Musical Composition, Theory and Songwriting/Advice for making a backing track?
QUESTION: Dear Sir,
I wrote an original song but am not qualified to make a backing track. By it, I mean to have a track on which I could sing.
So I plan to ask an arranger to make it and send it to me as a Wav file. As this will be my first time, I don't know if there are questions or request I should make clear to the arranger.
Could you pls advise?
My sincer thanks,
ANSWER: Hi Ben:
Are you supplying your arranger with a rough audio demo of your singing your song or will he be working from some sort of lead sheet?
The most important things an arranger needs to know are:
1. What key do you want it in so that you ( or the singer of your choice ) can sing it comfortably.
2. What is the basic musical style you want the track to be rendered in ?
Beyond that point, it's up to you to decide how elaborate you want the backing track to be ( simple rhythm track or augmented with
string and/or horn parts ? ) At this stage of things, I'd recommend the least complex treatment to showcase the song and lyrics.
He could then send you a mixed wav. file, but if I were you, I'd consider performing the vocal in a studio setting and then mixing the aggregate track with the same sounds, reverb, etc.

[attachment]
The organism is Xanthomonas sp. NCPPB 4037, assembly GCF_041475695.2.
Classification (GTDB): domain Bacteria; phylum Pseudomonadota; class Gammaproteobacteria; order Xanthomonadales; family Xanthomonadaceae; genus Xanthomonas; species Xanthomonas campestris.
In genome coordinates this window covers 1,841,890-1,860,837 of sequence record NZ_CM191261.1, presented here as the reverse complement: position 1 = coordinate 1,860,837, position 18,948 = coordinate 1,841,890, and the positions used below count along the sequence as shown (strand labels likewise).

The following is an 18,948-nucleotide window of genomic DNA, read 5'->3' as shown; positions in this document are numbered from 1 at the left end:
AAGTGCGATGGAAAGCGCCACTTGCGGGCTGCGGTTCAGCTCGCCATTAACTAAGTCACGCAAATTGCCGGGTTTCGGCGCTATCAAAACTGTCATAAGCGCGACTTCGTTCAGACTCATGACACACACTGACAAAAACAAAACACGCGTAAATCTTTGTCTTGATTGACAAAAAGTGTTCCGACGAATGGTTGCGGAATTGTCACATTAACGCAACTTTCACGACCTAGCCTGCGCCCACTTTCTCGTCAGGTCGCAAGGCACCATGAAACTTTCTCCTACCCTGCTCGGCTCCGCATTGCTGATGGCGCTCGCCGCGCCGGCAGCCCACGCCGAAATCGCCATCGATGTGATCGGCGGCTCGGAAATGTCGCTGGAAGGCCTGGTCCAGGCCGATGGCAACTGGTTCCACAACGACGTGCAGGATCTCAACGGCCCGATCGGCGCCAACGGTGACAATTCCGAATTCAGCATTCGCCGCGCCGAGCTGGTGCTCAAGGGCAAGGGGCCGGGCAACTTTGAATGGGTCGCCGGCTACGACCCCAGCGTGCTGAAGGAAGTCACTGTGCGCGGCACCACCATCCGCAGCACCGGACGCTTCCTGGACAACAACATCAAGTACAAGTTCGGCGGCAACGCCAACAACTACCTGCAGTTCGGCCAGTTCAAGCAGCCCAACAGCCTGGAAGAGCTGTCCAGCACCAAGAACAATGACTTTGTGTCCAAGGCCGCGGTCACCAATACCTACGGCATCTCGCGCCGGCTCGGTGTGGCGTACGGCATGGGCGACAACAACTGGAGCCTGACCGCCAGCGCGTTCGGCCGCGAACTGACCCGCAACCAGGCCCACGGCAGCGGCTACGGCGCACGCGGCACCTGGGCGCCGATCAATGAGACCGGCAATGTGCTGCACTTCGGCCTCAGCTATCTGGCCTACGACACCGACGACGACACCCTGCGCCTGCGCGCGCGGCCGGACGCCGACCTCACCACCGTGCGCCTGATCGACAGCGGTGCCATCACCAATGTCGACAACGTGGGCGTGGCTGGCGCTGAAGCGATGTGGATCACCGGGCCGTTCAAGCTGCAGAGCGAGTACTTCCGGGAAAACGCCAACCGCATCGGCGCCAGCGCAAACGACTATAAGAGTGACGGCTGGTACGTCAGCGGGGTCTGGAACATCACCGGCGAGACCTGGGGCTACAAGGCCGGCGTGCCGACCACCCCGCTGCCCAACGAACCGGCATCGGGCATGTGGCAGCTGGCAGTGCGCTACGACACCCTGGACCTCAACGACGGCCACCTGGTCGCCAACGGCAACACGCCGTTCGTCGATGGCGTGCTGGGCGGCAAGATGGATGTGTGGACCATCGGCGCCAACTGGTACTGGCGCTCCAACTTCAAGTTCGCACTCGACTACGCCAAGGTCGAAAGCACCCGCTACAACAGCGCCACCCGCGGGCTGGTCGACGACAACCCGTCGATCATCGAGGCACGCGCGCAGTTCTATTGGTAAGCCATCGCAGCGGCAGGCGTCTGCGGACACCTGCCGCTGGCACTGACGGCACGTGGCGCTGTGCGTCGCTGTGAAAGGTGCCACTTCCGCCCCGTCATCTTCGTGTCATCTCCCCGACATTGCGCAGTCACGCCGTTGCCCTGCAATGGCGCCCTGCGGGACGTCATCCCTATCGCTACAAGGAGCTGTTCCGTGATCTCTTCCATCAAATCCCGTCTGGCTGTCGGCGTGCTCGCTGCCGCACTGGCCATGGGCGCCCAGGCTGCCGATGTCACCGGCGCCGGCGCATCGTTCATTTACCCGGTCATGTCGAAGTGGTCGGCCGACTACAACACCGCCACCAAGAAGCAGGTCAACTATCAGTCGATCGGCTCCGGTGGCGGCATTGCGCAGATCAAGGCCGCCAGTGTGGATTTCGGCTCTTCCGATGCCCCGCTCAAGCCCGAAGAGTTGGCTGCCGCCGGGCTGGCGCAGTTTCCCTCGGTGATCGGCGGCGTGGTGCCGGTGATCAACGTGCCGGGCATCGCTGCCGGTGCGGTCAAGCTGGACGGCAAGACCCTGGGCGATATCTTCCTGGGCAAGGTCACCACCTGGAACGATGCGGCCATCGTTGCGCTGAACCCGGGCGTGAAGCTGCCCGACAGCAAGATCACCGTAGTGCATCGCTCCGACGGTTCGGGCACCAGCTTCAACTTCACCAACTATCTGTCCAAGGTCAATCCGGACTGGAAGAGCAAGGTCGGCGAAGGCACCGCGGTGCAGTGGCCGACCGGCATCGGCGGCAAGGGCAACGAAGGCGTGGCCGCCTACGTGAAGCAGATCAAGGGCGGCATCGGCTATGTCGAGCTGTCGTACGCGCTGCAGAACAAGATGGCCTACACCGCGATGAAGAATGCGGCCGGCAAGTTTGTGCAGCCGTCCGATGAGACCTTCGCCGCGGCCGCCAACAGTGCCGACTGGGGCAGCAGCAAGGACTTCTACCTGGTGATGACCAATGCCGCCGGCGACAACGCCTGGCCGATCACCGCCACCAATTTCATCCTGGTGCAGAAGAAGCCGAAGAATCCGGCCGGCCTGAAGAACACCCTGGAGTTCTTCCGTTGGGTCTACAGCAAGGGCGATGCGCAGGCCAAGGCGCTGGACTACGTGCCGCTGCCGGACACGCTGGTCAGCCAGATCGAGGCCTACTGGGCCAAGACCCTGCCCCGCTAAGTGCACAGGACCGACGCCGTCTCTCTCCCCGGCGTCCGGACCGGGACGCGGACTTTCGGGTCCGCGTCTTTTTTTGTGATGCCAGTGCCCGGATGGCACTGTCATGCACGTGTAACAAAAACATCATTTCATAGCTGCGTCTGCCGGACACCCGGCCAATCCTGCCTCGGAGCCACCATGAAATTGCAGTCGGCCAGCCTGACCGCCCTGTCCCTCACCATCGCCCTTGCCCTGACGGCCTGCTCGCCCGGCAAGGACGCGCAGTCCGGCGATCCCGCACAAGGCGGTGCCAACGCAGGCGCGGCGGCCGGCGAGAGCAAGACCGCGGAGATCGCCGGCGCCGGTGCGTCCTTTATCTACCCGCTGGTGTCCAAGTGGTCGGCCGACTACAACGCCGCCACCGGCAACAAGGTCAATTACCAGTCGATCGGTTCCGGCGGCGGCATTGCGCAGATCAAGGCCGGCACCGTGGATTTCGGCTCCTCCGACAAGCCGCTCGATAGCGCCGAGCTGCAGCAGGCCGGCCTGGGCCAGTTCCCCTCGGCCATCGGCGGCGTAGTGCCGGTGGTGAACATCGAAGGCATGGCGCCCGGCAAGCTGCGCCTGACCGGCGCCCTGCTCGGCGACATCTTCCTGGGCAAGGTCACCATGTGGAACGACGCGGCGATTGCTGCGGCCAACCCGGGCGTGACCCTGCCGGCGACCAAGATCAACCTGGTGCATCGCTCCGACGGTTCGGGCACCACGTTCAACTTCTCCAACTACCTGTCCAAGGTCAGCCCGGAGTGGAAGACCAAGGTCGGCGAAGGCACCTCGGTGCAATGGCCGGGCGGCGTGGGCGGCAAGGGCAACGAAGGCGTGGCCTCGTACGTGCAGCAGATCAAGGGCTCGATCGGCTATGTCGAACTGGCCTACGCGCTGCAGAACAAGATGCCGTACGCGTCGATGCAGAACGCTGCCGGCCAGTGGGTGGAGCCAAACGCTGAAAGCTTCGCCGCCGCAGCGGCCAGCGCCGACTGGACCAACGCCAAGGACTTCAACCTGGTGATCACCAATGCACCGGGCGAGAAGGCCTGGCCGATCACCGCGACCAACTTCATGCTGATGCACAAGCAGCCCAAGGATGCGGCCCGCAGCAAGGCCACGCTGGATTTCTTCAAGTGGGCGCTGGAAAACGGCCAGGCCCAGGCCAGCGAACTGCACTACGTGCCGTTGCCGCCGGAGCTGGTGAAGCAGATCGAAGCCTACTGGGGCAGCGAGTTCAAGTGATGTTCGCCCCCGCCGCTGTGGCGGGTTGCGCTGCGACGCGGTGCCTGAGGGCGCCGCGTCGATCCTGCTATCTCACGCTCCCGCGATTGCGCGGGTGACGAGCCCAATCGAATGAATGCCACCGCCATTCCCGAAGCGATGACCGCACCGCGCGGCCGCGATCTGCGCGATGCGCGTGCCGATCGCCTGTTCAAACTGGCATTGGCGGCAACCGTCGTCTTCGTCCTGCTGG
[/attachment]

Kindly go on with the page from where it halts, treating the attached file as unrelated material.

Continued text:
Good luck with your project.
---------- FOLLOW-UP ----------
QUESTION: Dear Sir, could you please explain this part?
"I'd recommend the least complex treatment to showcase the song and lyrics."
Regarding 'least complex treatment', does it mean someone can use an arranger keyboard to produce a backing track and that is good enough to send?
Hi again Ben:
Of course ..providing is using a DAW keyboard device with good taste, good sounding samples rendering a
professional quality arrangement as a song setting, that's the way most demos are done anymore.
What I was referring to was there's no need to overproduce a demo with strings and stuff if what you're trying to sell is the song.
If you were sending this to an artist for recording consideration, you mught put on a few more bells and whiatles ..but other wise,
the song is the object.